Connecting the Dots: Coping with Alzheimer's Disease
When a loved one is diagnosed with Alzheimer’s disease or dementia, the entire family feels the impact of memory loss and decline. Homewatch CareGivers offers advice for navigating your changing relationship with the affected family member.
Advice for Family Members
Alzheimer's disease is a progressive and fatal brain disease, causing a series of changes in behavior, memory and function. It is often referred to as a "family disease," due to its overwhelming effects on the person diagnosed, as well as their loved ones. Although the journey will inevitably be challenging, there are ways to plan for and cope with all of the changes and the decline of your loved one — creating a dementia home care
plan that benefits everyone involved.
Act, Rather than React
Tissue damage can cause an individual with Alzheimer's to have outbursts of anger, suspicion, paranoia, and hallucinations. These outbursts often center on a fixation, leading to irrational accusations and fears. To maintain a positive relationship with your memory-impaired loved one when delusions and hallucinations are cause for concern, it's important for family care givers to act instead of reacting.
Arguing, disagreeing, even agreeing with untrue claims made by Alzheimer's patients isn't fair to them or you. Let your loved one know that you heard them, then redirect the conversation to another (positive) topic or activity. "I know you're concerned that the neighbor will steal your things, mom. Now, let me help you get showered." According to Ann Marie Doetterl, a Homewatch CareGivers Pathways to Memory
™ specialist, a good mantra to have is: "Don't sweat the small stuff." If what your loved one has said or done isn't harmful, let it go.
Connect with Positive Communication
As Alzheimer's disease progresses, communication and relationships become increasingly difficult. However, those with Alzheimer’s deserve to be treated like adults with dignity. "Use only positive communication when speaking with the memory impaired" said Doetterl. "Positive communication means responding to your loved one by avoiding words like 'no, don't, can't, shouldn't, not or why.' When a person with memory impairment is corrected all the time, it increases anxiety, decreases self-esteem, and causes embarrassment, fear and anger.
Caregivers can use distraction and validate their loved one's feelings, rather than continually correcting faulty memory." Dotteral provides the following example: Your husband is putting a dirty cup in the pantry instead of the dishwasher. A negative response would be: "No Frank! The cup doesn't go there — it's dirty — put it in the dishwasher." A positive response would be: "Thank you for helping me Frank. Will you please wipe the table and I'll take care of the dishes?". Speak slowly, clearly and simply — maintaining a relaxed, friendly demeanor and good eye contact. Be aware of your facial expressions and body language, as well as picking up on their non-verbal cues, which may very well become the best means of understanding each other as Alzheimer's disease progresses.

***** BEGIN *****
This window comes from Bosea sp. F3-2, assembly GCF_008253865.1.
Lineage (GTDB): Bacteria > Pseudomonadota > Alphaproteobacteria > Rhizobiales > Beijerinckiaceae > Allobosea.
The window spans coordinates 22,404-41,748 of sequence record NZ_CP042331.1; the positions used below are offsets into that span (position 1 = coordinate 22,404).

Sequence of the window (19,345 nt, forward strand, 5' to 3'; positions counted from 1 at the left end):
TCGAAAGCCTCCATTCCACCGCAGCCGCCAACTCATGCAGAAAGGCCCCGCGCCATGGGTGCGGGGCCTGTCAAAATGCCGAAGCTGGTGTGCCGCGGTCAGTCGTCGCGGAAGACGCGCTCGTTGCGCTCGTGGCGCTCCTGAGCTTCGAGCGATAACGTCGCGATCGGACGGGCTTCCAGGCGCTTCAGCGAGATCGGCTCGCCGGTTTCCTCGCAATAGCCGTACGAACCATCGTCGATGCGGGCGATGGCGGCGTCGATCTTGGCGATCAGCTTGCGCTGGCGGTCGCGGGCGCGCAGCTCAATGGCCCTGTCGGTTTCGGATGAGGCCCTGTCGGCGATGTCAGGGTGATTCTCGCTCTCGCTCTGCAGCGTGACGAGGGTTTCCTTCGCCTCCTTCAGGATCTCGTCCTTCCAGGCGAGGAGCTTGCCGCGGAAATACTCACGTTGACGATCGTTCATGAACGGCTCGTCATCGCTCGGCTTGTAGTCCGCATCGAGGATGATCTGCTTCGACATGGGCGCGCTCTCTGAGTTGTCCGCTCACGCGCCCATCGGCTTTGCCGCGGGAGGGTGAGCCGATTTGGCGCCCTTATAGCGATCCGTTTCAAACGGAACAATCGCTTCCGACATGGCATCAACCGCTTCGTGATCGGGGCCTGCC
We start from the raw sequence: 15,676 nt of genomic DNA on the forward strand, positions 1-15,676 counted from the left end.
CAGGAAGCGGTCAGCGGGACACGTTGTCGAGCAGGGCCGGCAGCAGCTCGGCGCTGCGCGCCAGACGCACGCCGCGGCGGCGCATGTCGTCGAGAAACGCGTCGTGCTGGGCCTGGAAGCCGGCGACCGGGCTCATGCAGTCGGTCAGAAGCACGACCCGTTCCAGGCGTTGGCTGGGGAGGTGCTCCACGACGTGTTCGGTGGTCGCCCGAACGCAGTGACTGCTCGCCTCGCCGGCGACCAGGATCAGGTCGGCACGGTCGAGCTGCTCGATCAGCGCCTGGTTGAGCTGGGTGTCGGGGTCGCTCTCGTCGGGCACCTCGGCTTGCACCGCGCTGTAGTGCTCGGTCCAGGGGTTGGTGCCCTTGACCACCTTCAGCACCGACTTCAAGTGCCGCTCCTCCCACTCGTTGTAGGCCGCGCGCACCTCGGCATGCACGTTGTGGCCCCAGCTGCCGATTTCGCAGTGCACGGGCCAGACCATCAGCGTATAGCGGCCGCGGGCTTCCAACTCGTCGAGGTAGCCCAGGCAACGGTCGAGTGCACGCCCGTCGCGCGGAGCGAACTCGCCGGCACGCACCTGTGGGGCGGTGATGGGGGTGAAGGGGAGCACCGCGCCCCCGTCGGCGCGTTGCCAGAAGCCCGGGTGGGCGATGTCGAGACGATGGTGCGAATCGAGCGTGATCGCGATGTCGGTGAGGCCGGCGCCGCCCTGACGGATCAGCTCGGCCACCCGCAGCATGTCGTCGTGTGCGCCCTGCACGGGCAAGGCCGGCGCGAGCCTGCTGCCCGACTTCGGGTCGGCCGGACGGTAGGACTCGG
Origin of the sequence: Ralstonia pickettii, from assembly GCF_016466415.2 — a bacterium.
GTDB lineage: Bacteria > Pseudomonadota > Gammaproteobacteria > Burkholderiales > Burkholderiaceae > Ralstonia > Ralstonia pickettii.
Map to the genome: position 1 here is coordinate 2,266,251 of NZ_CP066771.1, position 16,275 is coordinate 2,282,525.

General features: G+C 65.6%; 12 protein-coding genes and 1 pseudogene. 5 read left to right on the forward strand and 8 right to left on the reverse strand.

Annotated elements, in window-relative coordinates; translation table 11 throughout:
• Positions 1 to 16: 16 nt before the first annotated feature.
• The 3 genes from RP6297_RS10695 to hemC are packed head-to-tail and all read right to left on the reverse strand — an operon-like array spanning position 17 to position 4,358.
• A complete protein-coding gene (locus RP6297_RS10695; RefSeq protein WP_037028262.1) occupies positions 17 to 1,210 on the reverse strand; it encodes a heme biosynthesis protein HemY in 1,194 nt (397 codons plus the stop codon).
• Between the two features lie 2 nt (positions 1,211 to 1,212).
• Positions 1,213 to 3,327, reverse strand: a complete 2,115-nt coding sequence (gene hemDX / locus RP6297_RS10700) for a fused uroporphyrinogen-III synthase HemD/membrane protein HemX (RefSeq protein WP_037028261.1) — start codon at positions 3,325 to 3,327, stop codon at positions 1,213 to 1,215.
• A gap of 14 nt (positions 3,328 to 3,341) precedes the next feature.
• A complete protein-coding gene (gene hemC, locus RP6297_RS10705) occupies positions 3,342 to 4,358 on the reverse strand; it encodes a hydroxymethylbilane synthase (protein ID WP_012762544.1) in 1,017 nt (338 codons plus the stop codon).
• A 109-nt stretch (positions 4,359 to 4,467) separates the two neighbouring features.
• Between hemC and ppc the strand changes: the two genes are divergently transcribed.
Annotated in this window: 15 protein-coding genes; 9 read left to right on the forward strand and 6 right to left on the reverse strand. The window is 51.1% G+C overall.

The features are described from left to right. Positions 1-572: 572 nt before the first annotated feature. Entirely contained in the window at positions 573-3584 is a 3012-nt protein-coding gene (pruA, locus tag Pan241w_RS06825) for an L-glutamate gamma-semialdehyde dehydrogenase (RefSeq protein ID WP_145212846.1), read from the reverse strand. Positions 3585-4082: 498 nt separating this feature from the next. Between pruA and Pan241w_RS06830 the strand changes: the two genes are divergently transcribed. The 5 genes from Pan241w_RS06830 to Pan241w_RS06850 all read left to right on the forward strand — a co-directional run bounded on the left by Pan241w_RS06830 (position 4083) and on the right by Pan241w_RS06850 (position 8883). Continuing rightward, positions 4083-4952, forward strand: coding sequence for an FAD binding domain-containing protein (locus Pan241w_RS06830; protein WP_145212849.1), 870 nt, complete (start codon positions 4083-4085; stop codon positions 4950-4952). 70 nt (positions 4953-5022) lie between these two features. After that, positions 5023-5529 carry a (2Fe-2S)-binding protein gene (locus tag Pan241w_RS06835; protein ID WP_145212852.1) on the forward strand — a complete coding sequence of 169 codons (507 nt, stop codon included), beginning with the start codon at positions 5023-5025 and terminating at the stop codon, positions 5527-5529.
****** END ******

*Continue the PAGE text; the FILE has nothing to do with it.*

Embrace the Good
As Alzheimer's progresses, memories begin to disintegrate, including names and special dates. With the loss of memories comes a lack of cognitive ability needed to express emotions, leaving those in late stages of Alzheimer's mostly (if not completely) unable to convey any feelings. Spending time remembering who your loved one once was — before Alzheimer's disease — is imperative to coping. It's important to remember the good, and hold onto those memories in the wake of stress, frustration, sadness and loss.
It's also great to trigger your loved one's memories and personality by sharing old photos, story telling, and incorporating their former passions into adapted activities. If your spouse loved to cook, invite him or her to set the table while you prepare the meal. If your father seems confused as to whom your mother is, try casually reminiscing over a cup of tea and an old family photo. Focusing on the positive, rather than becoming overwhelmed by the negative, will not only help you cope with the changes, but also encourage your loved one to feel loved, feel respected — to be at peace.
For more information about Alzheimer’s and Dementia Care:
Download the Homewatch CareGivers Guide to Living With Dementia
Call for a free Pathways to Memory
™ evaluation. Offered exclusively by Homewatch CareGivers, Pathways to Memory features one-on-one interaction to create meaningful moments in a failure-free environment. All Pathways to Memory services are provided by specially trained individuals that bring patience and compassion to an emotionally charged family dynamic.
More About Homewatch CareGivers
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, providing home care for all ages
. We invite you to visit www.homewatchcaregivers.com
, where you can read articles related to home health, Dementia Care Tips
and home care news
; or download PDF home care resources
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